Tai Chi

Tai Chi

Historical Overview of Taichi

A famous and popular Chinese martial arts writer named Jing Yong invented this half fictional character, Zhang Sanfeng.  Zhang Sanfeng, according to legends, was a Taoist monk who lived in theWu-Dang Mountains.  One day he saw a snake and crane fighting.  It was in this fight that, according to Jing Yong’s story, brought about the Taijiquan (Tai Chi Chuan).  The truth is that Tai Chi has its origins trace back to a small village in Henan, China were the Chen Family Taijiquan lives.  The martial arts, as we know it today, came about from Chen Wangting, a warrior and scholar who lived in the 1600’s under the Ming Dynasty.

After he retired from his warrior post and life as a public servant, he created a martial arts system that was a combination of various martial arts styles and boxing techniques mixed with his war experiences.  Taijiquan also combines the study of Yi Jing (Scriptures of Change), Chinese medicine, Yin-Yang energy forces, five elements of nature (earth, water, fire etc.), Acupressure points, Daoyin (channelling internal energy) and Tuna (deep breathing exercises).  During his time, Chen Wang Ting invented several sets of fighting techniques, hand movements, body postures, and training methods for the use of such weapons used for fighting such as spears, saber, sword, long pole and many more.

It was not until 1700 when Chen Chang Xing taught Chen Taijiquan to an outsider named Yang Luchan.  Yang Luchan was asked to make a vow not to teach Taijiquan to the public.  Later Yang Luchan had formulated his interpretation of this family martial arts principle and named it Yang Tajiquan.  One theory said that the Yang family was called to serve as warriors for under the Manchu rulers of the Qing dynasty.  The Yang family members taught the soft as a cotton movement so that Taiji can never be used to kill or attack the Han people.  Only the direct Yang family and loyal followers were taught the hard and soft aspects of Taijiquan.

Taichi is said to be deeply rooted from the practice of Taoism, particularly from Lao Tzu which was clearly explained through a Chinese saying:

“Yield and Overcome; Bend and Be Straight.”


“He who stands on tip toe is not steady.

He who strides can not maintain the pace.”

Tai Chi means Supreme Ultimate Fist; the Supreme Being that astronomers were referring to are simply the cosmic forces that govern our universe.  The hand movements’ use in Tai Chi is an artistic representation of the harmonious balance between these cosmic forces.  Tai Chi was said to belong to the internal system of Chinese Martial Arts which includes Sheng-I and Pa-Qua styles.  Internal style of Chinese Martial Arts focuses on emphasizing the stability of the body, which is the reason why there are limitations in terms of jumping and kicking through the use of this technique.  The most common styles of present day Tai Chi is Yang, Chen, Wu, Sun and Woo which were all founded from the Chen Family style.

At first, Tai Chi’s hard aspects concentrate on strength, balance, flexibility and speed.  Now, Tai Chi’s softer aspects are emphasized with the use of soft and gentle movements which are used for exercises to improve the health of the individuals who train in these ancient Martial Arts.  Even if most forms of Tai Chi were slow moving, others were executed with a quicker pace.  The basic precept use in Tai Chi is to use the attacker’s aggression against them rather than meeting them with the same intensity of aggression.  Tai Chi is connected to Chinese medicine since it deals with health and meditation.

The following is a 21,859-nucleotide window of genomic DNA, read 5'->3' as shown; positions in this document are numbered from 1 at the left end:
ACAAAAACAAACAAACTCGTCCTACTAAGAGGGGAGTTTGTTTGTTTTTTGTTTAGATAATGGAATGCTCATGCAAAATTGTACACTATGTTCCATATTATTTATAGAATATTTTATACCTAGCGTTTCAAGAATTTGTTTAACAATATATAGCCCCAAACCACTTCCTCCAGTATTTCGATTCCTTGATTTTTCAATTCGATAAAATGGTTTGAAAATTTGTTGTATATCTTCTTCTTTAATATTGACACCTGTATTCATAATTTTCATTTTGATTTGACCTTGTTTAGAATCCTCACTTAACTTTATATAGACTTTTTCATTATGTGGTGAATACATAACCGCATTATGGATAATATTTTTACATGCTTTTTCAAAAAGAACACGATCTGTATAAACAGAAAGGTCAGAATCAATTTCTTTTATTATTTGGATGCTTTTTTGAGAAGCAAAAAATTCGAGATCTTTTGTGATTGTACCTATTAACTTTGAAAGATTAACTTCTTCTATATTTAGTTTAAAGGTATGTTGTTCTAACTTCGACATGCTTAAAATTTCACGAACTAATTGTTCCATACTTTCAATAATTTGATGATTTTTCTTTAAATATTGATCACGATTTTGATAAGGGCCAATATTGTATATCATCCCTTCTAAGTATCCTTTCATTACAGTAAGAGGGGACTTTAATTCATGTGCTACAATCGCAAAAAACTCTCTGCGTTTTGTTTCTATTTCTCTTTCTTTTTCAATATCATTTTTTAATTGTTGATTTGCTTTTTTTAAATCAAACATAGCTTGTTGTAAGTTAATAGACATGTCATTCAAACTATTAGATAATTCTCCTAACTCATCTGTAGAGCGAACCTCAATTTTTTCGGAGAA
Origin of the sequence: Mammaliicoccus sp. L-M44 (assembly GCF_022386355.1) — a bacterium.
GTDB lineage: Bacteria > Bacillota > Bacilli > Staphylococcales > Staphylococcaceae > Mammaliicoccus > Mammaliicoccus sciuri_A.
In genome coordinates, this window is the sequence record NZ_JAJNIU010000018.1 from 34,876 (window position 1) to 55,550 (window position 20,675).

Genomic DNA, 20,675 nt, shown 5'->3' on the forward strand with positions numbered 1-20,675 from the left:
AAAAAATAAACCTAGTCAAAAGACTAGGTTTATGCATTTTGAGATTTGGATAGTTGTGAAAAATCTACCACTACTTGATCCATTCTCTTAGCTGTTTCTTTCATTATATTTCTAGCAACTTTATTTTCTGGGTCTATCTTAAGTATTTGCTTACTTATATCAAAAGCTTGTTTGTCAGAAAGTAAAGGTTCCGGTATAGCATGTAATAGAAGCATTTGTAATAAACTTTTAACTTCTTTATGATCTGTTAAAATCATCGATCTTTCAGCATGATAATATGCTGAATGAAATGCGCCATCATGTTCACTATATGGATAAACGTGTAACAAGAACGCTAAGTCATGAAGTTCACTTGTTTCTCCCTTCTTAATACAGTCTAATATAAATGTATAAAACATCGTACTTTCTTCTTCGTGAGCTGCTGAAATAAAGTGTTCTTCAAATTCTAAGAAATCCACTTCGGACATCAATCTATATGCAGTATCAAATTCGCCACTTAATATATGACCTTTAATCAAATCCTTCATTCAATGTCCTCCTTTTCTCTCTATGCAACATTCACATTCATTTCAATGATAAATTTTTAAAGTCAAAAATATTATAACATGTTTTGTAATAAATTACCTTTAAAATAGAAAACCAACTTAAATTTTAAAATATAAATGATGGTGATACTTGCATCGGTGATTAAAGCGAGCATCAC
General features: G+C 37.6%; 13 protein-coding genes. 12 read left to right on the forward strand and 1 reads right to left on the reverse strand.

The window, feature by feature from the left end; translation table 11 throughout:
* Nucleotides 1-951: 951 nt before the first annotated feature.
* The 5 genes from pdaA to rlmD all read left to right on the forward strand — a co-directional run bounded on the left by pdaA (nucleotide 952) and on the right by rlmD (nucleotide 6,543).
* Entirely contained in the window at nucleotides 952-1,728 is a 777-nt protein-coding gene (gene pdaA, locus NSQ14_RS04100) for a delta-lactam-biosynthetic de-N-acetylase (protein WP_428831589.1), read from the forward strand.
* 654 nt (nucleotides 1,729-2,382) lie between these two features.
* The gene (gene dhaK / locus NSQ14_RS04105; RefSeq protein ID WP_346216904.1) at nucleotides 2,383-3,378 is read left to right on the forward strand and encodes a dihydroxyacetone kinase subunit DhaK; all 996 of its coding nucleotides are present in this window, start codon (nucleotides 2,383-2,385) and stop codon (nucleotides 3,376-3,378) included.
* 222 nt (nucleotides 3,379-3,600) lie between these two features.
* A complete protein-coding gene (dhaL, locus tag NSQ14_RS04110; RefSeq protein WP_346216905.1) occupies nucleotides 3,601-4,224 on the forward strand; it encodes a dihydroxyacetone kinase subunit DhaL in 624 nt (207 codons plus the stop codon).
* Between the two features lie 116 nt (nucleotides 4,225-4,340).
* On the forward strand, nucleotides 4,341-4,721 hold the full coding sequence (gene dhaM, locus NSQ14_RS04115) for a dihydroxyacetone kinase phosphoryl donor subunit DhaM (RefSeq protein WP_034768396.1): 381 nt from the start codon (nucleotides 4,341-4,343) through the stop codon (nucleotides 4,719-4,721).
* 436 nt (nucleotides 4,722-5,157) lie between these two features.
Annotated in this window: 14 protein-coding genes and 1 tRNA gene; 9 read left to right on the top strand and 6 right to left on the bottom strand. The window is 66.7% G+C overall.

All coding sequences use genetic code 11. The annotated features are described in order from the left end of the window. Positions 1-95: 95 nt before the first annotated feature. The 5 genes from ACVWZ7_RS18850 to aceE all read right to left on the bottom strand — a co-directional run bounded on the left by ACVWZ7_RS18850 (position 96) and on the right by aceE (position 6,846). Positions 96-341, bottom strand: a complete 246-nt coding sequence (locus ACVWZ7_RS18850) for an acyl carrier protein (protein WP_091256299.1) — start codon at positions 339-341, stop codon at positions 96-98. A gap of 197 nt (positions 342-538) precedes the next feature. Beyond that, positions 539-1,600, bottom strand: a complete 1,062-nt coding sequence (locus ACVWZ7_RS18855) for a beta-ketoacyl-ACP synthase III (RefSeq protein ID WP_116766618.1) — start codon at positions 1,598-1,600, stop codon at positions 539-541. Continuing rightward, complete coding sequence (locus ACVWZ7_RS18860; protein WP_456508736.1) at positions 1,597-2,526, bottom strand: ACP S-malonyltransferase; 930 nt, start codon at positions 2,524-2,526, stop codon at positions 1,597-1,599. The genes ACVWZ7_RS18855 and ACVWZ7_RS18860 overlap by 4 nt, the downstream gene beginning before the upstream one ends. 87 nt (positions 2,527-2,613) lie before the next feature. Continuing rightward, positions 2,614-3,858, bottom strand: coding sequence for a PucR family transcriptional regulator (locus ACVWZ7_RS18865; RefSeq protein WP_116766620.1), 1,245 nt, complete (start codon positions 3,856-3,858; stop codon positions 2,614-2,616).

Tai Chi focuses on how to achieve a calm mind even in the midst of stress.  Some of the movies that show Tai Chi as a form of Martial Arts are: Pushing Hands by Ang Lee, Tai Chi Master with Jet Li, Crouching Tiger – Hidden Dragon with Chow Yun Fat and Masters of Heaven and Earth-Tai Chi the movie to name a few.  These movies have helped to catch the attention of people around the world.  Even if entertainment was the prime reason for showing these Tai Chi movies, there are other uses for Tai Chi that not all people know of.

Being given the nickname “Meditation in Motion”, Tai Chi is more than just a graceful way to exercise.  The slow and gentle flowing movements of Tai Chi can effectively reduce your stress levels.  The deep breathing that accompanies each slow focused movement helps to calm the mind of the one who practices it as a form of exercise.  There are variations of Tai Chi styles that specifically focused on health maintenance while others want are more concerned with using Tai Chi as a form of self defence in a none aggressive manner of course.

Since Tai Chi is a low impact form of exercise, that does not cause stress on the muscles and joints, it is often viewed as safe even for older people.  The younger generation are now catching up in learning this relaxed form of Martial Arts.  One of the reasons why Tai Chi appeals to a broader group of people is because it is not expensive to practice is generally does not require any form of equipment.  It can be done alone or in a group.  Ideally, it would be better to practice Tai Chi outdoors, but in some cases if the weather is not conducive you can practice it indoors.

Even if Tai Chi is generally safe, medical practitioners advise anyone who is pregnant, suffering from joint or arthritic pains, fractures and osteoporosis to consult their doctor first before practicing Tai Chi.  For those who want to improve their body shape or lose some weight, Tai Chi maybe a good way to achieve your personal goal.  Some people laughingly refer to Tai Chi as a “Medication in Motion”, without taking literal medicines of course.  These are the numerous reasons which make Tai Chi a popular form of exercise and Martial Arts that is here to stay for a longer time.

In our next article we will be discussing Ginseng and how it applies to Chinese Medicine.